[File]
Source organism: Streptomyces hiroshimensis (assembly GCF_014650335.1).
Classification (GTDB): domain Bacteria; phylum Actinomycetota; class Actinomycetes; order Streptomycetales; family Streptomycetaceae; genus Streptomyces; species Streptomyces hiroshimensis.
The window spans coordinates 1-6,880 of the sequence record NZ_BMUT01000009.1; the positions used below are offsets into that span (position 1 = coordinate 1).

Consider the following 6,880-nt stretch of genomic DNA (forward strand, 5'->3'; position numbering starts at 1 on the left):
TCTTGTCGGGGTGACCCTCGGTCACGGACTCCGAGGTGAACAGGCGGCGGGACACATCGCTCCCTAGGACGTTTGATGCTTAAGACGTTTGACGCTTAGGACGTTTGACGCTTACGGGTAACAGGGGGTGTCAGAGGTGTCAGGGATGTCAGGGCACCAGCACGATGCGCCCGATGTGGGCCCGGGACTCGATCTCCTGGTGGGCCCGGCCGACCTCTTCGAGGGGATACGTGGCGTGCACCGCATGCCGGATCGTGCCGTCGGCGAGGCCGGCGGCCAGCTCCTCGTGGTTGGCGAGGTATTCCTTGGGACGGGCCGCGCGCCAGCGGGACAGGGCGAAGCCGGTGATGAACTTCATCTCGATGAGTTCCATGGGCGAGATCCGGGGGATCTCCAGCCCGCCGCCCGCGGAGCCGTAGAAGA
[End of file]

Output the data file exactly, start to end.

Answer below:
Source organism: Streptomyces hiroshimensis (assembly GCF_014650335.1).
Classification (GTDB): domain Bacteria; phylum Actinomycetota; class Actinomycetes; order Streptomycetales; family Streptomycetaceae; genus Streptomyces; species Streptomyces hiroshimensis.
The window spans coordinates 1-6,880 of the sequence record NZ_BMUT01000009.1; the positions used below are offsets into that span (position 1 = coordinate 1).

Consider the following 6,880-nt stretch of genomic DNA (forward strand, 5'->3'; position numbering starts at 1 on the left):
TCTTGTCGGGGTGACCCTCGGTCACGGACTCCGAGGTGAACAGGCGGCGGGACACATCGCTCCCTAGGACGTTTGATGCTTAAGACGTTTGACGCTTAGGACGTTTGACGCTTACGGGTAACAGGGGGTGTCAGAGGTGTCAGGGATGTCAGGGCACCAGCACGATGCGCCCGATGTGGGCCCGGGACTCGATCTCCTGGTGGGCCCGGCCGACCTCTTCGAGGGGATACGTGGCGTGCACCGCATGCCGGATCGTGCCGTCGGCGAGGCCGGCGGCCAGCTCCTCGTGGTTGGCGAGGTATTCCTTGGGACGGGCCGCGCGCCAGCGGGACAGGGCGAAGCCGGTGATGAACTTCATCTCGATGAGTTCCATGGGCGAGATCCGGGGGATCTCCAGCCCGCCGCCCGCGGAGCCGTAGAAGA